Tuesday, September 18, 2012

Studying for Math

Today after school I was helping a couple of students.  The boy I was helping was saying that he enjoyed all the cutting and coloring we've been doing lately (I have only supplemented foldables with "regular" notes, and so the first few days have been lots of charts and foldables).  I told him that the next few days we will be back to "regular" notes and the girl next to me said she was disappointed.  She told me that she really likes the colored foldable notes and that before she never knew how to or that she could study for math.  She said that now, she knows how to study for math! 

What an absolutely amazing thing to hear from a student!  It makes all the hard work worthwhile to hear that, especially when so many students say they can't study for math.  

Monday, September 10, 2012

Great Ideas 3

And the need to put all these AMAZING ideas I keep finding on the internet continues!

Force Vectors:
Forces are a topic our A2T kids struggle with, not because of the formulas, but more due to the lack of understanding and concrete examples.  Kate Nowak suggested these videos and I am looking forward to using them later this year.

GeoGebra & Angry Birds:
Angry Birds always fly in quadratic formats... what a way to use something the kids are hooked on and get them to use quadratic equations with it!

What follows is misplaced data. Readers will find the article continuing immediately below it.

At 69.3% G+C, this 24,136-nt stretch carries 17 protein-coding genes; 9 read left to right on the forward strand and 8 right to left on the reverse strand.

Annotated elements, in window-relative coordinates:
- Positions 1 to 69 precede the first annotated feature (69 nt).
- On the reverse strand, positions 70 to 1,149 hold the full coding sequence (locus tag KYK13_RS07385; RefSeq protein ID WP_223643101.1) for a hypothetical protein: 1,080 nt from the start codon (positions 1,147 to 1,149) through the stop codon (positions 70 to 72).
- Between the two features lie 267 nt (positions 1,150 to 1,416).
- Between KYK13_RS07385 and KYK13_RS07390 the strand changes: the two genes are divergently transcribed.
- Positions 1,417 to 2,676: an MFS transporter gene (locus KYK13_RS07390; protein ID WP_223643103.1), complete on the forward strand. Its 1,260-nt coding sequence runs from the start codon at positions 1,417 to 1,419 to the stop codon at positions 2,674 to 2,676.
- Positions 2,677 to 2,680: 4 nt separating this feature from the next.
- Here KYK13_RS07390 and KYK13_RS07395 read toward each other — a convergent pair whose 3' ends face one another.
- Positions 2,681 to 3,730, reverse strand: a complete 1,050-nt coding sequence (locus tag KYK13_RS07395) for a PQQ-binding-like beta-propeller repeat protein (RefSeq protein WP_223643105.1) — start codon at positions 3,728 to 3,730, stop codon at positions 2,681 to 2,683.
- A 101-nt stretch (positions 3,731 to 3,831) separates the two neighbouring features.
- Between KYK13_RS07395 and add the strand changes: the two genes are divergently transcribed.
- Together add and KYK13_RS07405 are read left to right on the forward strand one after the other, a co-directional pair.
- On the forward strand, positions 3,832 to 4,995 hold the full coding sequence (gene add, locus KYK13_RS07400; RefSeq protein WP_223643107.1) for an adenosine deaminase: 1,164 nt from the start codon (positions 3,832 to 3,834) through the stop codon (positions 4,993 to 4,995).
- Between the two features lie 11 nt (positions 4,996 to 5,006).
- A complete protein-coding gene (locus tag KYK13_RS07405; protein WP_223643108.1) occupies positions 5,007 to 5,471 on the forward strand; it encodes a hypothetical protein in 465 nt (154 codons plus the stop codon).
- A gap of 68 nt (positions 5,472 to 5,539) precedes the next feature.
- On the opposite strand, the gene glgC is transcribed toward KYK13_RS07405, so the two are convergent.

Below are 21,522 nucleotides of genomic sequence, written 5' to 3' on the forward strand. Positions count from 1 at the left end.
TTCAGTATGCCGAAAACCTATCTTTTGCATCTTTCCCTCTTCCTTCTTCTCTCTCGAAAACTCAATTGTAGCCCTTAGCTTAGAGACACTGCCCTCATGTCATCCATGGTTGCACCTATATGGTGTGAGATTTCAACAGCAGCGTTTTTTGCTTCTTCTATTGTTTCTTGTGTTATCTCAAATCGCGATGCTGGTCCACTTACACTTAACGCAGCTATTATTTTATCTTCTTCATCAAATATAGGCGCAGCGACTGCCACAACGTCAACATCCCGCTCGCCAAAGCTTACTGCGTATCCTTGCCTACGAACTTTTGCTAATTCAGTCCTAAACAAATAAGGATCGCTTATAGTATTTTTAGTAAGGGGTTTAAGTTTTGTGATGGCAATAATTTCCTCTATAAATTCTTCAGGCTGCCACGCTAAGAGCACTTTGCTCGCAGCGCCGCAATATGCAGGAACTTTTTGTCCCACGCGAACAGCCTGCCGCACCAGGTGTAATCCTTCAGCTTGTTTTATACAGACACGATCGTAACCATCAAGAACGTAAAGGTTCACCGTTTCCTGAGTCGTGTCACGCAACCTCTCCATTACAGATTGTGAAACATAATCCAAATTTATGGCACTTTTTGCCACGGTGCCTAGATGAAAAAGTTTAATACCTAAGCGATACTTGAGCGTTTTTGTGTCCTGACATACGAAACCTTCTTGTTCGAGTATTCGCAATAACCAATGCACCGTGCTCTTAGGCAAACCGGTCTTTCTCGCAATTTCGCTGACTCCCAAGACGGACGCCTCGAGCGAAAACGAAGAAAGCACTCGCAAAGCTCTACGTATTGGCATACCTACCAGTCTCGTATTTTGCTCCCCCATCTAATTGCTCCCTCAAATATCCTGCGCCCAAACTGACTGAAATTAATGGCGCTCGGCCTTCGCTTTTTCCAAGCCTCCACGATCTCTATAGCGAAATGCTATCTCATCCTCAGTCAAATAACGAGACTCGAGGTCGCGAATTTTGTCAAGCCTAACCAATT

Parallelogram Review
Always looking for quality questions to use for review for my Geometry students.

Congruent Triangles
Have actually used this one from Shireen before--it's great!.  And I agree with what many people said on her blog... I hate the use of CPCTC.  I have tried several different options (1. making them write out all the words for the first week, then letting them shorten it, 2. writing it as a conditional statement,  3. giving up and letting them just use it).  I still lean towards making them write it all out--seems to have the best results.

I love foldables--have I mentioned that before???   Anywho....this brings it to a whole new level!  Love the colors!

Foldables & Graphic Organizers
Even more ways to use foldables!

Review Add 'em Up
Kate Nowak used this for solving exponential equations by changing the base--great way for the students to check their own work.

Special Right Triangles
So cool that a dollar bill does this!!  Will have to remember this when we do special right triangles in Geometry and in A2T!

Spherical Geometry
If I ever have extra time--maybe before a break, this would be a nice break for the kids.

$2 Whiteboards
Loving this idea.  It would be great for proofs to get the kids thinking and talking about them.  Someone (sorry, I don't remember who!)  mentioned that the Crayola Dry Erase crayons work better--I'll have to look into those.

I hope to actually start using some of these ideas this year!

Thursday, September 6, 2012

Points, Lines & Planes Chart

Today was our first day of school, so we saw all 8 of our classes (we are normally on a block schedule and only see 4 a day).  Sooo... our classes were each 34 minutes instead of 82.  In that time I spent about 5 minutes going over my syllabus (I still have a traditional one) and about 5 minutes pointing out important things in my classroom.  I then gave the students about 15-20 minutes to fill in the charts (which I posted about here).